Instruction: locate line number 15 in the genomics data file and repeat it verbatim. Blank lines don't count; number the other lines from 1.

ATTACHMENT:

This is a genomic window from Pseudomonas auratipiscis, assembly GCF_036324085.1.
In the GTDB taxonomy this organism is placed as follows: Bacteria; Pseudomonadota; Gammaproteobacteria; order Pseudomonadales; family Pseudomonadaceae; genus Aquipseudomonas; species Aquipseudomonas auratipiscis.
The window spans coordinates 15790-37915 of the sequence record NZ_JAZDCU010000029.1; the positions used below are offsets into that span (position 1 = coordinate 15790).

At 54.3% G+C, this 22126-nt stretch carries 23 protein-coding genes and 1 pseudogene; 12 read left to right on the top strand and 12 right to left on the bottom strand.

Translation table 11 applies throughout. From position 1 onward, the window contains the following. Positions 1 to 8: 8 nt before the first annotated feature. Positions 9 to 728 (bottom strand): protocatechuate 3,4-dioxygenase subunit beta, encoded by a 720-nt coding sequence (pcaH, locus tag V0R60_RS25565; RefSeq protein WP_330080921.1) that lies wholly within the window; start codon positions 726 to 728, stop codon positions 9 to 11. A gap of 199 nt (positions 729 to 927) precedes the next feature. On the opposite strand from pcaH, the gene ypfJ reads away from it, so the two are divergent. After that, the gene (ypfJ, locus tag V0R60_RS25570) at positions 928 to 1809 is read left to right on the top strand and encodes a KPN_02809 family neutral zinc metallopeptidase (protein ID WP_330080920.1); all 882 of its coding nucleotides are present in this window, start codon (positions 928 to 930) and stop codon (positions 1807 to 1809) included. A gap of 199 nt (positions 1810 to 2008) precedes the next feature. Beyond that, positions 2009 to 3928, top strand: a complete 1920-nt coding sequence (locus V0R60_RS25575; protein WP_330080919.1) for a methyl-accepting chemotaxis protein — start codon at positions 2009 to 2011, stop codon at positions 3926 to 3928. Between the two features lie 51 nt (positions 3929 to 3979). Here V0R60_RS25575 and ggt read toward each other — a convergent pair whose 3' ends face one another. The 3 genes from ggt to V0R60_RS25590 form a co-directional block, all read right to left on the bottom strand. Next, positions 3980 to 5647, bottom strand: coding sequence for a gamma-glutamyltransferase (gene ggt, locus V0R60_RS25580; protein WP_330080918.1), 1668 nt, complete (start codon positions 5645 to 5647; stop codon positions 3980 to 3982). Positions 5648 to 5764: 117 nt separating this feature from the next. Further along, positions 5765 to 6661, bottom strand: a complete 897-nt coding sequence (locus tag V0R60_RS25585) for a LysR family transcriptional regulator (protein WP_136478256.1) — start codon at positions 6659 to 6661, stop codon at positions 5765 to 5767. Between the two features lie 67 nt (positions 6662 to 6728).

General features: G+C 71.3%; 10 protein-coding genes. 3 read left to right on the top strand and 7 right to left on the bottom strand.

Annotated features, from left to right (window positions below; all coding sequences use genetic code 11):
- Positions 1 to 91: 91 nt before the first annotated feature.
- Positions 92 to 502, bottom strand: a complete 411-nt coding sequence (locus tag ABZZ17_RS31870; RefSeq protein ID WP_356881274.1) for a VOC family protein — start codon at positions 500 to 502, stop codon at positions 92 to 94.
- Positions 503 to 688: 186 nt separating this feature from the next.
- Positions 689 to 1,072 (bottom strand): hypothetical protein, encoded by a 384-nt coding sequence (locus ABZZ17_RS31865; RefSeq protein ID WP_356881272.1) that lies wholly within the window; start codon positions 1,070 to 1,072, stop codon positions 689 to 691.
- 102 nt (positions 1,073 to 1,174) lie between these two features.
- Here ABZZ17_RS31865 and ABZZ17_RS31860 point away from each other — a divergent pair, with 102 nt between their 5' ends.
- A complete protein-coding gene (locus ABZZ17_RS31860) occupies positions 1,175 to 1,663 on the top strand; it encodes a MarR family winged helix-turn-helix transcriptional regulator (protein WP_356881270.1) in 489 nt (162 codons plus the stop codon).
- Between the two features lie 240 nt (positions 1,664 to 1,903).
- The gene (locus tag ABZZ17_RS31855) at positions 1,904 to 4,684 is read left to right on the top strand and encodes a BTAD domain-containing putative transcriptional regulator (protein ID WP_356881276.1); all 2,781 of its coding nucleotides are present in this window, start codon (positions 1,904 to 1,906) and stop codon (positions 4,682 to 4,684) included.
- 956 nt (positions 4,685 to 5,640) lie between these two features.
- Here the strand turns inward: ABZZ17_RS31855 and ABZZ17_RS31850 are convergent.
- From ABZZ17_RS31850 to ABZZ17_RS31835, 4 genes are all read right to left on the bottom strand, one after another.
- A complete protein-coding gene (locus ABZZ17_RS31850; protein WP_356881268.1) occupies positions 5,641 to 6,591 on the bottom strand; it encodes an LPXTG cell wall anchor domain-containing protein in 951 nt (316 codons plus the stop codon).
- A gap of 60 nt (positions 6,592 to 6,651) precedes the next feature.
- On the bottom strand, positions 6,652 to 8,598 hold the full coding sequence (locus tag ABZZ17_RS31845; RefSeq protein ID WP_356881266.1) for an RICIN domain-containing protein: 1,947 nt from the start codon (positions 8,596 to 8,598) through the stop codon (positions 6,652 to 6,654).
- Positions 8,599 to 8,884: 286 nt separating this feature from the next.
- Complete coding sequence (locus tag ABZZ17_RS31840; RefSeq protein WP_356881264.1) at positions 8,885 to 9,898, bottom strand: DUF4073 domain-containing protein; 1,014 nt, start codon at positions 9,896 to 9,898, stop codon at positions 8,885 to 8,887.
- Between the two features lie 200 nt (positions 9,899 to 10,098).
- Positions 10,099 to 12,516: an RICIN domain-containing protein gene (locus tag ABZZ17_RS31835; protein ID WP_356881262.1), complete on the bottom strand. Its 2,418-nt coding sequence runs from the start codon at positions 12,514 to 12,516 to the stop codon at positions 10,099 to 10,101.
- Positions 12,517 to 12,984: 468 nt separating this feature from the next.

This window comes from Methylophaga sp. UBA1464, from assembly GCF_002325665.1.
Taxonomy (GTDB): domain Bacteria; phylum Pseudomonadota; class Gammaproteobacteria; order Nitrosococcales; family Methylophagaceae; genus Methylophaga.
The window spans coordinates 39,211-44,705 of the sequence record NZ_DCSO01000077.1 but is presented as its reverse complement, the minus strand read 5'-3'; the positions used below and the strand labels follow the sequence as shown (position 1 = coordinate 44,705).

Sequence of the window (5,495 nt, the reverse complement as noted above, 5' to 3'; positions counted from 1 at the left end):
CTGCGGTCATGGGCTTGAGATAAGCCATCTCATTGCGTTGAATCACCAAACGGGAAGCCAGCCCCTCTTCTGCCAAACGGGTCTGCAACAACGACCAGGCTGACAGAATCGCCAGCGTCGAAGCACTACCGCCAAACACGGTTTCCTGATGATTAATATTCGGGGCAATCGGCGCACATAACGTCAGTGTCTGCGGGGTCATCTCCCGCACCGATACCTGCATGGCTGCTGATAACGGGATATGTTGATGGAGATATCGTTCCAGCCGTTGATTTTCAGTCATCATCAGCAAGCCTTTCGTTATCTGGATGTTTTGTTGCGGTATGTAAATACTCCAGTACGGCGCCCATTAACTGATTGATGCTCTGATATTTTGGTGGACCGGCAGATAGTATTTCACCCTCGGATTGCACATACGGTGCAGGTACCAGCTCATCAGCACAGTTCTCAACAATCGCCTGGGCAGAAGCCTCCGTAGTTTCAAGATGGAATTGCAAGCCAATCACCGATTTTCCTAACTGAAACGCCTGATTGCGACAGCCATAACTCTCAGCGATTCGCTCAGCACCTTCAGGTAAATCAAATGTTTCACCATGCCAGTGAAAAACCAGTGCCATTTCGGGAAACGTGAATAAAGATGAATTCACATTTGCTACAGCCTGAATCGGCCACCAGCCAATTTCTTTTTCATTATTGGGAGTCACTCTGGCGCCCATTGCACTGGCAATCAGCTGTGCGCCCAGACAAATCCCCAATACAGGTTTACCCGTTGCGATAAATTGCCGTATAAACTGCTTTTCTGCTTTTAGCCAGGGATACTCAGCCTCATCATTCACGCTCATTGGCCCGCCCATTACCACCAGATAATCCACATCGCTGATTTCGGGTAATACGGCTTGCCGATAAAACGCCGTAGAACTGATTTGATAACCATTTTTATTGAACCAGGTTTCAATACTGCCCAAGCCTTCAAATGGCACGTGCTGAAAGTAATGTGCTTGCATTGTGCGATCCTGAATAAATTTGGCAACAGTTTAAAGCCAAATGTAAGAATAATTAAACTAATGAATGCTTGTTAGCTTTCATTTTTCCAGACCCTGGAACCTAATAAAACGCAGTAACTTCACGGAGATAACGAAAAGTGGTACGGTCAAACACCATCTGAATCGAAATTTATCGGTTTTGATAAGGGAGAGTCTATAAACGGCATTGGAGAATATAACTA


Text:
- Between the two features lie 240 nt (positions 1,664 to 1,903).